Pain has become a worldwide epidemic, affecting more people than cancer, diabetes and heart disease combined. Much too often, I see simple acute injuries with a normal pain response turn into weeks, months or even years of chronic persistent pain syndromes, even when the initial acute injury has long been healed. A good amount of research suggests that if we take the time to explain to people how pain works, we may be able to decrease the chance that acute pain turns into a chronic condition. Sounds simple enough right? Not really, because pain is a super complex neuroimmunological response. Scientists conduct extensive research on this topic with the latest technology at their disposal, and still struggle to fully grasp it. As such, it would be unreasonable to expect a "lay person" to understand it. Therefore, it is important to find ways to convey these complex mechanisms in simple terms for patients to comprehend.
One of my favorite analogies to use when explaining pain is to have a person understand that there is no "Pain Pathway." It is not as simple as pain moving from your herniated disc, up your back and finally telling your brain "hey that disc is hurting!". Pain is always an output of the brain, and therefore the brain has to decide whether the information that it is gathering from your body and mind is dangerous enough to give you pain at that particular moment.
Consider the difference between the old landline telephone system and the internet. That is the difference between how we think of pain and how pain really is.
How We Think Pain Works: Telephone
Here is a Picture of the old landline phone system that we had for many years. This represents how most of us think pain works. You dial a phone number that is connected by a wire, which travels up the telephone pole to the telephone company, who then redirects it to the person you are calling. There is a direct line that connects the caller and the person receiving the call. In this model one can just cut a wire and the signal will not work. We sometimes think the same way about pain. If we can just cut out this herniated disc or just screw in a plate, it will get rid of the pain signals. What we find is that it isn't that simple - and in many cases there is no finding on X-ray or MRI that helps explain the pain someone may be experiencing.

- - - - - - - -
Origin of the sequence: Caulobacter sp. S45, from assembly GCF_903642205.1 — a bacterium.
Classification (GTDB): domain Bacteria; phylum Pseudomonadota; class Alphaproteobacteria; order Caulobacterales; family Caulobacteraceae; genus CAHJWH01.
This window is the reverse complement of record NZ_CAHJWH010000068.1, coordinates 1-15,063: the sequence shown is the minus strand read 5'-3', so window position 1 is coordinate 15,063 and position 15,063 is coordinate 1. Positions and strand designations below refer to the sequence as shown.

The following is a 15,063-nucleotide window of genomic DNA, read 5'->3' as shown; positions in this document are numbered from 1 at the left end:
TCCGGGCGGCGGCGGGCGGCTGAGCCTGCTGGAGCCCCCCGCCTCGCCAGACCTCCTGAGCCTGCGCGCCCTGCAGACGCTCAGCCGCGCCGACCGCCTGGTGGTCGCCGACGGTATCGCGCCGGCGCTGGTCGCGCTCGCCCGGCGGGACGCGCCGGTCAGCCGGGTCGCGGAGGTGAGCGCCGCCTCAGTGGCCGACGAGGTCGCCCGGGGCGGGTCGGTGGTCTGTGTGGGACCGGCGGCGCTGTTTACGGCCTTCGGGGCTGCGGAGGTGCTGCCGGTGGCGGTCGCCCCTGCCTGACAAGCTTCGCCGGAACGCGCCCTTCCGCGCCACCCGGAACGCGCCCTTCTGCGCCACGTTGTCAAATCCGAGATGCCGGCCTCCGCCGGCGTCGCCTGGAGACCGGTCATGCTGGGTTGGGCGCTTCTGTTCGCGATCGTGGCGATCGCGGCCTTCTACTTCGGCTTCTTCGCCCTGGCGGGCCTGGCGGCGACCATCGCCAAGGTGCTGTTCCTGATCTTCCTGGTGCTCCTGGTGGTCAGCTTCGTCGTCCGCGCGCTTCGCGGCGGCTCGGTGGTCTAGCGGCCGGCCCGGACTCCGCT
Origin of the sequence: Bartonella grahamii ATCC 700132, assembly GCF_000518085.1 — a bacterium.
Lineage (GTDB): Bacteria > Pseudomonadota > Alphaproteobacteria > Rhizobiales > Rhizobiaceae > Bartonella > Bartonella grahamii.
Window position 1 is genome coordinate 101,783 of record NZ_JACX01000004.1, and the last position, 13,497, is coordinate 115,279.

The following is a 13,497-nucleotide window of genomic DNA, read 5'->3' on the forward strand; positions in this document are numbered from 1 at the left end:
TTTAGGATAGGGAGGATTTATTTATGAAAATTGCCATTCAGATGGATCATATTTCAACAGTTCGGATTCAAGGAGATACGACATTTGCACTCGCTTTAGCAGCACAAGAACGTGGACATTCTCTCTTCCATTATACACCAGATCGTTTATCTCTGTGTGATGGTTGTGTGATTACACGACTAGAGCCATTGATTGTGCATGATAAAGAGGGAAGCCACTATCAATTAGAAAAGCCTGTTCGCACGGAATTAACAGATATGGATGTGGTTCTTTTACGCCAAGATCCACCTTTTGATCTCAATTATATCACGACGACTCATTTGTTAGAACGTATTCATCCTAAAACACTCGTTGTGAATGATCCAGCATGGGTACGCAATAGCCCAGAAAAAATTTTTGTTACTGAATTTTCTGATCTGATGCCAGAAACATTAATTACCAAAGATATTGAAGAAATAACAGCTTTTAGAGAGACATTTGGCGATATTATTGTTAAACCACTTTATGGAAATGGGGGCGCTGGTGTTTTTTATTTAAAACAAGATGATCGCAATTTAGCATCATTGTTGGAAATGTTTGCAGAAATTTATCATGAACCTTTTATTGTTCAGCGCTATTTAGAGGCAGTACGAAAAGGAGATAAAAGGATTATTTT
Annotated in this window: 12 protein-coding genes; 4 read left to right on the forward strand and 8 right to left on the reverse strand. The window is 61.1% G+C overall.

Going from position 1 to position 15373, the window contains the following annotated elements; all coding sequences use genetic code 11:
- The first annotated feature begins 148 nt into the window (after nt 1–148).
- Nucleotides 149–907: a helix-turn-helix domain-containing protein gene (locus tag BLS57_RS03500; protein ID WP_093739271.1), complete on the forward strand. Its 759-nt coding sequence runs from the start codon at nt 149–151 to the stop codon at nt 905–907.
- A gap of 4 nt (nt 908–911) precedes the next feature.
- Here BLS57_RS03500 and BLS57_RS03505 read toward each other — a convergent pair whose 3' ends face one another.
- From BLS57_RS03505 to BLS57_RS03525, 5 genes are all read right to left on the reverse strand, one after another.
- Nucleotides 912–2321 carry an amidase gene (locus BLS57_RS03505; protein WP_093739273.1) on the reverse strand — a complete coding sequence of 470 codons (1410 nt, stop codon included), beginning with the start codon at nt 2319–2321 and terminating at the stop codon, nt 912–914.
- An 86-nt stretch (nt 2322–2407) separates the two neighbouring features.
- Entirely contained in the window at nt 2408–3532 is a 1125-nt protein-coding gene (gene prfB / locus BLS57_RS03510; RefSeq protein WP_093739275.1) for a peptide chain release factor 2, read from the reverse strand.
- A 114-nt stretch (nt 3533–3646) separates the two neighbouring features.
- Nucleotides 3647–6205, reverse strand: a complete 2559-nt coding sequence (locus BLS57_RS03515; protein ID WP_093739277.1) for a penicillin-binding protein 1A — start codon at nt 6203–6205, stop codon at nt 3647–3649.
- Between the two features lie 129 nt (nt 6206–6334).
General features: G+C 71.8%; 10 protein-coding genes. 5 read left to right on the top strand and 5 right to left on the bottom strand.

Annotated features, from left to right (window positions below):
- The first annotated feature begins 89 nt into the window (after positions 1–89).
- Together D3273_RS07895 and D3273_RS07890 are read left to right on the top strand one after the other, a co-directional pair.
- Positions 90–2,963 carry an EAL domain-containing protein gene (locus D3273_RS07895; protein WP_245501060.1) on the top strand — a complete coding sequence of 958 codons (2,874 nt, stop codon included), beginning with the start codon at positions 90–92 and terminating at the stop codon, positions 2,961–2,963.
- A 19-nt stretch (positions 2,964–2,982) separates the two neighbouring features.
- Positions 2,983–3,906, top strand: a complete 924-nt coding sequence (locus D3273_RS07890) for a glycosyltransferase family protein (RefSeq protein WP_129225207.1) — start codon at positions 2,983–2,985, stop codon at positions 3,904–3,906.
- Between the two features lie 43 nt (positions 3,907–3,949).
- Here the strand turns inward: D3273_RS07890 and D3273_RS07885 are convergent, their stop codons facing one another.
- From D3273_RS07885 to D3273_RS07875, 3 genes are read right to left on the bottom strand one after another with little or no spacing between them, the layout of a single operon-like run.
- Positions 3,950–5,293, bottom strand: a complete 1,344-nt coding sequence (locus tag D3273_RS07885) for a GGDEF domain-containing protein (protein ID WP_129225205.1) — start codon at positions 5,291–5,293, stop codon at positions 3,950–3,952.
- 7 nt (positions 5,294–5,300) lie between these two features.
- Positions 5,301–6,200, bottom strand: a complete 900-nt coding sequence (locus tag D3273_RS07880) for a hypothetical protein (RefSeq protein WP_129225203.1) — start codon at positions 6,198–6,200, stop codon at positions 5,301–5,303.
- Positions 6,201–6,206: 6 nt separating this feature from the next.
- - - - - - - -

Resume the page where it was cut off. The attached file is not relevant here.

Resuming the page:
How Pain Really Works: Internet
This model shows a simplified version of how the internet works. There are many components that have to work together very quickly in order for you to be reading this article right now. There isn't one connection that drives the whole process but a variety of separate processes that combine their efforts in order for something to happen.
Knowledge Is The Greatest Weapon Against Chronic Pain
Studies show that Pain Neuroscience Education delivered in a way that a patient can easily relate to and grasp, along with other techniques like Graded Motor Imagery followed by a gradual return to meaningful activities and exercise can significantly help with the suffering of chronic pain conditions.
If you or someone you know has been suffering with a chronic pain condition and is interested in a FREE CONSULTATION please contact me.
Dr. Eugene Katsnelson PT, DPT is the owner and therapist at Precision Physical Therapy in Fair Lawn, NJ. He has traveled around the country to learn from the leaders in treatment of chronic pain. Eugene's approach involves a thorough physical therapy evaluation while working with the patient to guide them through the difficult and complicated journey of our medical system. He works to establish a strong and reliable support network for the patient in order to get the best results possible.